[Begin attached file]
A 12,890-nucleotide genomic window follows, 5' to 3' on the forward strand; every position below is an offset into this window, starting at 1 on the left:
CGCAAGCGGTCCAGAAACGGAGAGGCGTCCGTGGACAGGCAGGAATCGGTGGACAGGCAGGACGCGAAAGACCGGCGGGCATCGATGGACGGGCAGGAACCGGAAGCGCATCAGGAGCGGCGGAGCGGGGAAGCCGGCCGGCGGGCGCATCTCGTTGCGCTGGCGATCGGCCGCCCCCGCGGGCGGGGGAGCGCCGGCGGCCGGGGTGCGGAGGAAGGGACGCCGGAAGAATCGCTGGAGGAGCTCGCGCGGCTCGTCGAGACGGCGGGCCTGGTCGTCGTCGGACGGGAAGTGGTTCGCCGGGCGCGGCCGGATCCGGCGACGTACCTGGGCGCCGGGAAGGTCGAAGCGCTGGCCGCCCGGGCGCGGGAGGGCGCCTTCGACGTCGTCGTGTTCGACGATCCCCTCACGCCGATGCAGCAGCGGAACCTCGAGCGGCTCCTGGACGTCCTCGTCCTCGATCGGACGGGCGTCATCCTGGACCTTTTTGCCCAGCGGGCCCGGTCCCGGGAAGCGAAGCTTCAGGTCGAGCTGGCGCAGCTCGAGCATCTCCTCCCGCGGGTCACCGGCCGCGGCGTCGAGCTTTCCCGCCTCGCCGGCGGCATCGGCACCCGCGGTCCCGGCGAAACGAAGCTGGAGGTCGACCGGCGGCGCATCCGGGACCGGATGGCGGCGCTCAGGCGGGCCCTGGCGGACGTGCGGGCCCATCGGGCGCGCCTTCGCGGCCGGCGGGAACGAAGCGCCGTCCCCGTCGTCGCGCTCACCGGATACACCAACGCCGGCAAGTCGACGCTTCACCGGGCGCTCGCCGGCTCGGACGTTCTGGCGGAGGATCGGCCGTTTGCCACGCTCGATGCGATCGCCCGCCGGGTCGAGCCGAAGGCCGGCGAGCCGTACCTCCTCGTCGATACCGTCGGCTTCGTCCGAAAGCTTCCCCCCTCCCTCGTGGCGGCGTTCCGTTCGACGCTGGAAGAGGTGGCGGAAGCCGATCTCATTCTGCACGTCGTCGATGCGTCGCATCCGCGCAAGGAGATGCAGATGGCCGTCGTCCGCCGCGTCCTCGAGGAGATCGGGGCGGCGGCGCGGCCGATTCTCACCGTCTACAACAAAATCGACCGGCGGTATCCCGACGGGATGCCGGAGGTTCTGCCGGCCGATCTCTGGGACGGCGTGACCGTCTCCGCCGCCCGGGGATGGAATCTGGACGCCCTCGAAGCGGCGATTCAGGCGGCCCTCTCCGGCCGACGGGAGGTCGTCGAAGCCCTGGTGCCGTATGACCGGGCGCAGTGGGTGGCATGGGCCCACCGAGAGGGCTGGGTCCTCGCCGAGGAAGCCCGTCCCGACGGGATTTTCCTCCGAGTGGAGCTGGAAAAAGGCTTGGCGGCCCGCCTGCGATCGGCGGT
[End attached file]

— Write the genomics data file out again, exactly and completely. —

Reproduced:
A 12,890-nucleotide genomic window follows, 5' to 3' on the forward strand; every position below is an offset into this window, starting at 1 on the left:
CGCAAGCGGTCCAGAAACGGAGAGGCGTCCGTGGACAGGCAGGAATCGGTGGACAGGCAGGACGCGAAAGACCGGCGGGCATCGATGGACGGGCAGGAACCGGAAGCGCATCAGGAGCGGCGGAGCGGGGAAGCCGGCCGGCGGGCGCATCTCGTTGCGCTGGCGATCGGCCGCCCCCGCGGGCGGGGGAGCGCCGGCGGCCGGGGTGCGGAGGAAGGGACGCCGGAAGAATCGCTGGAGGAGCTCGCGCGGCTCGTCGAGACGGCGGGCCTGGTCGTCGTCGGACGGGAAGTGGTTCGCCGGGCGCGGCCGGATCCGGCGACGTACCTGGGCGCCGGGAAGGTCGAAGCGCTGGCCGCCCGGGCGCGGGAGGGCGCCTTCGACGTCGTCGTGTTCGACGATCCCCTCACGCCGATGCAGCAGCGGAACCTCGAGCGGCTCCTGGACGTCCTCGTCCTCGATCGGACGGGCGTCATCCTGGACCTTTTTGCCCAGCGGGCCCGGTCCCGGGAAGCGAAGCTTCAGGTCGAGCTGGCGCAGCTCGAGCATCTCCTCCCGCGGGTCACCGGCCGCGGCGTCGAGCTTTCCCGCCTCGCCGGCGGCATCGGCACCCGCGGTCCCGGCGAAACGAAGCTGGAGGTCGACCGGCGGCGCATCCGGGACCGGATGGCGGCGCTCAGGCGGGCCCTGGCGGACGTGCGGGCCCATCGGGCGCGCCTTCGCGGCCGGCGGGAACGAAGCGCCGTCCCCGTCGTCGCGCTCACCGGATACACCAACGCCGGCAAGTCGACGCTTCACCGGGCGCTCGCCGGCTCGGACGTTCTGGCGGAGGATCGGCCGTTTGCCACGCTCGATGCGATCGCCCGCCGGGTCGAGCCGAAGGCCGGCGAGCCGTACCTCCTCGTCGATACCGTCGGCTTCGTCCGAAAGCTTCCCCCCTCCCTCGTGGCGGCGTTCCGTTCGACGCTGGAAGAGGTGGCGGAAGCCGATCTCATTCTGCACGTCGTCGATGCGTCGCATCCGCGCAAGGAGATGCAGATGGCCGTCGTCCGCCGCGTCCTCGAGGAGATCGGGGCGGCGGCGCGGCCGATTCTCACCGTCTACAACAAAATCGACCGGCGGTATCCCGACGGGATGCCGGAGGTTCTGCCGGCCGATCTCTGGGACGGCGTGACCGTCTCCGCCGCCCGGGGATGGAATCTGGACGCCCTCGAAGCGGCGATTCAGGCGGCCCTCTCCGGCCGACGGGAGGTCGTCGAAGCCCTGGTGCCGTATGACCGGGCGCAGTGGGTGGCATGGGCCCACCGAGAGGGCTGGGTCCTCGCCGAGGAAGCCCGTCCCGACGGGATTTTCCTCCGAGTGGAGCTGGAAAAAGGCTTGGCGGCCCGCCTGCGATCGGCGGT